When asked, Jenkins said he thinks the town should spend more money on improving roads but noted he wouldn't agree to it until their was some kind of long-range plan for the entire town.
VanTassel was the highway superintendent and a long-time employee of the town of Sanbornton before becoming the highway superintendent in neighboring Northfield. He said he's familiar with the roads, the infrastructure and knows what needs to be done.
VanTassel's goals for his three-year term are to have a long-term and a short-term plan for the maintenance and repair of the roads and some of the town's red-list budgets.
When he was asked if the town spends enough money on its roads, he said "yes" but would like to see some kind of infrastructure plan.
"We need to use (the money) wisely and got the most out of it," VanTassel said.
"I would like to see more roads finished to the point where they can be maintained at a reasonable cost," he added.
VanTassel said the "town has pulled out all the stops" and purchased or leased some very good equipment for the roads and was working on a maintenance plan when he left to take the job in Northfield.
Both men said they are mindful of the overall budget and the taxpayers acknowledging that with little to no commercial property in town, it is very difficult to raise property taxes.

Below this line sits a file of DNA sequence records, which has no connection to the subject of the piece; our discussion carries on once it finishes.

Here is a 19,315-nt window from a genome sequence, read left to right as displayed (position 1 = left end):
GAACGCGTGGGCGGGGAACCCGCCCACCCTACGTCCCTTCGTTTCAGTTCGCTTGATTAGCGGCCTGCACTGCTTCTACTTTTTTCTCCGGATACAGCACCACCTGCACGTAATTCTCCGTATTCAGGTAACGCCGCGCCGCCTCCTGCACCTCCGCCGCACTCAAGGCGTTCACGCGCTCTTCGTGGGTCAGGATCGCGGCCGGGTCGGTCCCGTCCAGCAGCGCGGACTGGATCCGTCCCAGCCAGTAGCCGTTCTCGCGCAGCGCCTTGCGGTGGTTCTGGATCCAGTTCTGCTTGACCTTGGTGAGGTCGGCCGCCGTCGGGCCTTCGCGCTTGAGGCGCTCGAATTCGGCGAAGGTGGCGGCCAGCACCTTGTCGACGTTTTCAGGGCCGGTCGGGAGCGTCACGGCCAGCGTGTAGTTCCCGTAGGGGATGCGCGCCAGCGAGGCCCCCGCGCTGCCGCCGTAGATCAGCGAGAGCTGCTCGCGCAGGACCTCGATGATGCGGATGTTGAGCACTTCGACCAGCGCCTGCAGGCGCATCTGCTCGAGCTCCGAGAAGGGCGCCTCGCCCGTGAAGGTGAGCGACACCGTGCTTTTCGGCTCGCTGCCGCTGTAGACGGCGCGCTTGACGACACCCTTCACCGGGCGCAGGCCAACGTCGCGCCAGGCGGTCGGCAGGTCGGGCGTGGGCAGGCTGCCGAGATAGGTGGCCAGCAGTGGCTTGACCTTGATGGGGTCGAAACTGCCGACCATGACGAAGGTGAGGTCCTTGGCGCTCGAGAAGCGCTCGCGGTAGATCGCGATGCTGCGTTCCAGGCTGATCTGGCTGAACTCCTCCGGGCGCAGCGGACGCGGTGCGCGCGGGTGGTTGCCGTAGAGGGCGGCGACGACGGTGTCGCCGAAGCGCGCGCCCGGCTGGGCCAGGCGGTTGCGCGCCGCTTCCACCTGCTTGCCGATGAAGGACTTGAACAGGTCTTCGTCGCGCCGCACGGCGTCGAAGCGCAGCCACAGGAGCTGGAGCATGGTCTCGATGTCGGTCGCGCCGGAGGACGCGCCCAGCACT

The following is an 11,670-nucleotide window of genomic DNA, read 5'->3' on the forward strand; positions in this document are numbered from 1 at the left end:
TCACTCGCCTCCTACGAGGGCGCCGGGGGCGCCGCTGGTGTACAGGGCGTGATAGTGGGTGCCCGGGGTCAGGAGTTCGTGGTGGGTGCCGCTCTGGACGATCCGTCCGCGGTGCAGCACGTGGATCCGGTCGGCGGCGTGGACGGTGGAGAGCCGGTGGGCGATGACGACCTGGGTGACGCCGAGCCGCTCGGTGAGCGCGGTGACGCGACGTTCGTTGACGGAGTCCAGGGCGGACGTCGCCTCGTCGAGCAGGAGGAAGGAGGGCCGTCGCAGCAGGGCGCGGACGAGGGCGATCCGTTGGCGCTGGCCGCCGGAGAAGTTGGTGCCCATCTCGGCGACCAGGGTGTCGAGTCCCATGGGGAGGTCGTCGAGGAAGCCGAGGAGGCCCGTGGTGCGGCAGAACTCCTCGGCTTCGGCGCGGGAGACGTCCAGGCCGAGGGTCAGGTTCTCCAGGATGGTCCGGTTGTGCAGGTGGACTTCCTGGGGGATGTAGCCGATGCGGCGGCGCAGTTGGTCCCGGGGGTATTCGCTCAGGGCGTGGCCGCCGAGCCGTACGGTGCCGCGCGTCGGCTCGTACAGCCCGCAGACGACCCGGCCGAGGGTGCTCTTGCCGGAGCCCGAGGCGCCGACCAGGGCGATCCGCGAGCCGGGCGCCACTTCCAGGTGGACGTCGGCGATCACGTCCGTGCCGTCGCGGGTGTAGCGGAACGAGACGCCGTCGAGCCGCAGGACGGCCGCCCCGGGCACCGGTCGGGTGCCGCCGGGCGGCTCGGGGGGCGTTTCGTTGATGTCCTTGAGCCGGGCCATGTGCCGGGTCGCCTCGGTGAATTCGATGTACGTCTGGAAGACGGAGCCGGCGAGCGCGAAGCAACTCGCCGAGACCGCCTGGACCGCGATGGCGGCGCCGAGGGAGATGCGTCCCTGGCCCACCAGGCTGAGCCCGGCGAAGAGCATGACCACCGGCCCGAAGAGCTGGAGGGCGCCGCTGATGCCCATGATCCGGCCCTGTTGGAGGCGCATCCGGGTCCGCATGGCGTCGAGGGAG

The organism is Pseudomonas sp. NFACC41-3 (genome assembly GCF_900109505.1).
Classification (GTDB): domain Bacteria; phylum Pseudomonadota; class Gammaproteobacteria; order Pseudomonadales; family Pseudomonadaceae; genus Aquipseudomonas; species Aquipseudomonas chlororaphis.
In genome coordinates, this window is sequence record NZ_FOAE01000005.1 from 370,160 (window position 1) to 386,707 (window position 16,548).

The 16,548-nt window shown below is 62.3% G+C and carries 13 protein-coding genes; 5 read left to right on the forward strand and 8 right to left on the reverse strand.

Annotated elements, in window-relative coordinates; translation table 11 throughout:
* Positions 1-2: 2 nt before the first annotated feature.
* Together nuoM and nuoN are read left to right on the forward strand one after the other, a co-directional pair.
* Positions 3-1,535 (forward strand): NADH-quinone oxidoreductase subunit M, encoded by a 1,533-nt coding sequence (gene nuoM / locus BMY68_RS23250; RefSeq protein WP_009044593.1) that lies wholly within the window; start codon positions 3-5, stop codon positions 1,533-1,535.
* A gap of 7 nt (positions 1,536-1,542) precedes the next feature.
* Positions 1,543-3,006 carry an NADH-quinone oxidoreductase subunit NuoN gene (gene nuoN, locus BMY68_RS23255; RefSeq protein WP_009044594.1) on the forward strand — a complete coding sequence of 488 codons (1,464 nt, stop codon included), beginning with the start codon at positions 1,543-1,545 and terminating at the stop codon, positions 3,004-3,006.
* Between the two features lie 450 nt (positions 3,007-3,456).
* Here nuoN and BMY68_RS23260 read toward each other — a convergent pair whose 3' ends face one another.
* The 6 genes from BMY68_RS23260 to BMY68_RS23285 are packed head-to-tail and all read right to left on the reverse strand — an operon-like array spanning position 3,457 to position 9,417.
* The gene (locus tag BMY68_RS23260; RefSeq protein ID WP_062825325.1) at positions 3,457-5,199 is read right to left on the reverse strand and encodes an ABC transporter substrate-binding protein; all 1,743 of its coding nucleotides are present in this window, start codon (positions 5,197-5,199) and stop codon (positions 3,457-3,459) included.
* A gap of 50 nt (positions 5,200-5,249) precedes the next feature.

VanTassel described himself a the kind of person who likes to listen to people and try to help them. He said he has worked in both the private sector and the public sector and can appreciate the needs of both.
Jenkins said through his time in the military and his later career with the N.H. Department of Transportation he feels he is a problem solver. Jenkins is a private consultant and contract administrator to a number of municipalities — work he continues today.
Both men serve on the Road Privatization Committee with Jenkins as a voting member due to his role on the Budget Committee and VanTassel and a non-voting adviser because of his former job as the Sanbornton road superintendent.
Both agreed the work of the committee is still incomplete and neither would offer an opinion on whether or not the town should subcontract the road work or continue to have a department of public works.
VanTassel and Jenkins will be participating in a candidate's night tonight at the Sanbornton Public Library at 7 p.m. Voting in the race for Selectboard will take place on Tuesday, May 13.
Last Updated on Friday, 02 May 2014 12:26